Tuesday, January 30, 2007

The Death of Community

My sense of isolation after talking to the homeless man the other day reminded me of this that I wrote about a year ago. Perhaps a bit more organized discussion of modern isolationism:

Modern advances in transportation and communication have changed many of the basic ways humans live together, by giving people the ability to move and speak long distances with ease. For much of history a most human society was composed of small tribes or towns. People rarely left family and friends behind. The people someone interacted with and saw everyday were the people he had known his whole life.

This is no longer the case. Today the adult American moves many times in a lifespan, and lives far from his extended family and old friends. The people he works around are not the people he lives near, and neither his co-workers or his neighbors are his friends. Our American ideal of "individualism" teaches us that, despite our loves and friendships, life is essentially a solitary act. Our modern cities are usually not large communities, but places where thousands of individuals live in isolation. TV and entertainment distract us from spending time with each other. Instant communications allow us to connect with those we know who are thousands of miles away, but it also allows opportunities to hide ourselves. Long ago an isolated human was an exception; now isolation is the rule.

The isolated modern man can become a master of disguise. He can hide his pain, his failure, his disappointments quite easily. He can present different versions of himself at work, at home, with neighbors, in church, and to distant family and friends thousands of miles away. This is something people years ago who were rooted in tightly-knit communities could not have done very easily. The isolated individual at first embraces this isolation. It protects him from showing his weakness and flaws to others, but before long he realizes that there is no longer anyone who knows or understands him. Before he knows it he has descended into loneliness and despair.

Friday, January 26, 2007

Suspicion and Isolation

Last night I saw a homeless man bundled on a bench downtown, a rare sight here in Kingsport. It was already well below freezing and late. It was obvious the old man would spend the night outside. I remembered that as a younger man I would have gone to help a suffering person, but older and more suspicious I went to my car. I had plenty of space in my warm home, but strangers could be dangerous.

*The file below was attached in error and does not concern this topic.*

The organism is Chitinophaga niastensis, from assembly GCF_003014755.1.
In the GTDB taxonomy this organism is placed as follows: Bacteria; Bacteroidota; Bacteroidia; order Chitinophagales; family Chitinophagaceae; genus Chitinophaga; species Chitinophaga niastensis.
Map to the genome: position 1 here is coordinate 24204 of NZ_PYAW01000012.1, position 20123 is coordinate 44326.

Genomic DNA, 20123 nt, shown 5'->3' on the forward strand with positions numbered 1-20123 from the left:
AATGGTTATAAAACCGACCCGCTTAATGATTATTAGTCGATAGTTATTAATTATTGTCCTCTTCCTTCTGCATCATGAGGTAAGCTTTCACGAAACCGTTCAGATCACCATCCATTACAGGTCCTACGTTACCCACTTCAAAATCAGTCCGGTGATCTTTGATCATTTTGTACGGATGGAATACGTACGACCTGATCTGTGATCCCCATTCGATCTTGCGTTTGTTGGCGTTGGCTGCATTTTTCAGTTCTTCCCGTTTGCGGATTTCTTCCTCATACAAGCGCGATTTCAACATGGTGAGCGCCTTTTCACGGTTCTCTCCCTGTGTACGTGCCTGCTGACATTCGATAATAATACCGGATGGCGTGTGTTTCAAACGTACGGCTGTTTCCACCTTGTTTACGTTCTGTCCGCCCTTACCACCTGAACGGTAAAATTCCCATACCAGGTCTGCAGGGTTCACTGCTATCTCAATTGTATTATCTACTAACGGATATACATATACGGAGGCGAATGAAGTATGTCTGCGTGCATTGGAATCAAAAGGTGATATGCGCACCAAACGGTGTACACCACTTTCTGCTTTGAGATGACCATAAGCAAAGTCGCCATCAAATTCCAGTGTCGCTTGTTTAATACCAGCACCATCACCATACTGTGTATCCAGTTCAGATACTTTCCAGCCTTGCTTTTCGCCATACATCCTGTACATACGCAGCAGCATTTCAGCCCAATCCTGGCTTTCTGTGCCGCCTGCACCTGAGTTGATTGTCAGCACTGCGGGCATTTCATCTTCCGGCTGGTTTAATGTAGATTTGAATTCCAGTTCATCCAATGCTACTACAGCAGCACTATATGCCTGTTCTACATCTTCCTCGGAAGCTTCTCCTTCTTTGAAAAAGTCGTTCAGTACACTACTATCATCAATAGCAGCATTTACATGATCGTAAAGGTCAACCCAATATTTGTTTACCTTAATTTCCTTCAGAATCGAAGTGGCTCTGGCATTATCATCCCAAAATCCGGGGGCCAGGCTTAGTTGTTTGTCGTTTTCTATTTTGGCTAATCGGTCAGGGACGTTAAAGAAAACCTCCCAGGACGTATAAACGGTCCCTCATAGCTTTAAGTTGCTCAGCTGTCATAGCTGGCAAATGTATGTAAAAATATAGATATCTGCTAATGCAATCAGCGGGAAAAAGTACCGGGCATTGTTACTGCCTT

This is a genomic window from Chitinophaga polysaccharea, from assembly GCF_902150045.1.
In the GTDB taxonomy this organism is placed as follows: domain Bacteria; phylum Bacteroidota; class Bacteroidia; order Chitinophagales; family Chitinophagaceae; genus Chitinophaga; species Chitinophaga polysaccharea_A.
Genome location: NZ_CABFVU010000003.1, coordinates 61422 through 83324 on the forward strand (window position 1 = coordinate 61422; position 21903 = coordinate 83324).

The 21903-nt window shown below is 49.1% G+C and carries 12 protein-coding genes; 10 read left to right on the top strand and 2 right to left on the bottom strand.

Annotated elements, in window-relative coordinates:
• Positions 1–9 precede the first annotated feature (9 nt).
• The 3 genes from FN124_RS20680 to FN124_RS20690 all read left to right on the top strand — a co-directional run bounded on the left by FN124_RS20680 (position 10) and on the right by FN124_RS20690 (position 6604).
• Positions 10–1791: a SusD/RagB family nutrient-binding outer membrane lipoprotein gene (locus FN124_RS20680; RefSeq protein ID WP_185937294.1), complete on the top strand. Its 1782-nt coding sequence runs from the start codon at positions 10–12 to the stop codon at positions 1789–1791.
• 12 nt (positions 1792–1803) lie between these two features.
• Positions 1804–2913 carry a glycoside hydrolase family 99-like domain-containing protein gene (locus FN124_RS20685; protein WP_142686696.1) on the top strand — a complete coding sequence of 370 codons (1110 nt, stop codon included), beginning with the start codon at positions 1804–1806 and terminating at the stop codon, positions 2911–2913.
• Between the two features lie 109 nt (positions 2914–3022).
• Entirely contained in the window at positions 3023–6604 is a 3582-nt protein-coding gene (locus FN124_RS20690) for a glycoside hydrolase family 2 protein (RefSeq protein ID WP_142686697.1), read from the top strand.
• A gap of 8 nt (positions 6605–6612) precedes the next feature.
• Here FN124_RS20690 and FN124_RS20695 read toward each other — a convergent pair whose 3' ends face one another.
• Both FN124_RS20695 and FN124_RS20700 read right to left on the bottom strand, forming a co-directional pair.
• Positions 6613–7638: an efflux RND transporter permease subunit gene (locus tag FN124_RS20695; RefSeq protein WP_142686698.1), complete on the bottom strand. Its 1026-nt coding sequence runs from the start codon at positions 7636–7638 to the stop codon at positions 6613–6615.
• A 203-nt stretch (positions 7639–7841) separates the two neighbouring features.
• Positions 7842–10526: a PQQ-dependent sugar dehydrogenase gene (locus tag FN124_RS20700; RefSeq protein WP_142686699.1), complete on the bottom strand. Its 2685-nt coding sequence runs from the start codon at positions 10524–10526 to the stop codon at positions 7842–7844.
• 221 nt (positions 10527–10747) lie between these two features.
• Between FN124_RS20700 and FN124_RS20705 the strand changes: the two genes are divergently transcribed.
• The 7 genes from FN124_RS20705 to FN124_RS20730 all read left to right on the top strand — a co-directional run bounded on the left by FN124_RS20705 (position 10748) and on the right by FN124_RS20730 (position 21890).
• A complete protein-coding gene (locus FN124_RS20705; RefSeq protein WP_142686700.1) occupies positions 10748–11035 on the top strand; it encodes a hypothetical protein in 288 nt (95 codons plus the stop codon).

As I drove away I realized that with my wife out of town the standard excuse that “I can't endanger my family to help a stranger” couldn't be used. The fact that I might leave an old man to suffer to defend only my property made me feel a bit sick to my stomach. It was more shame than kindness that made me turn my car around.

“Hi, do you have a place to sleep?”


“If you need a warm place to stay tonight, you can stay at my house.”

At first the old man seemed to smile then frowned again. “No thank you.” It was odd to realize that this man who I had so distrusted also viewed me as a potentially dangerous stranger.

“You sure? It's pretty cold.” He nodded. I waved good-bye, “Okay. God Bless.”

The grizzled old man pulled his coat tighter around him. “I have no god but myself. Thank you though.”

I drove home alone, and watched TV until I fell asleep. I used to hate TV, but these days it is my most frequent companion. I'm sure his night on the bench was miserably cold. It is tragic how isolated we have become in the modern world. For social creatures we are extraordinarily distrustful and detached from each other. We shun each other and even shun God. Our individualism doesn't result in much happiness, just coldness.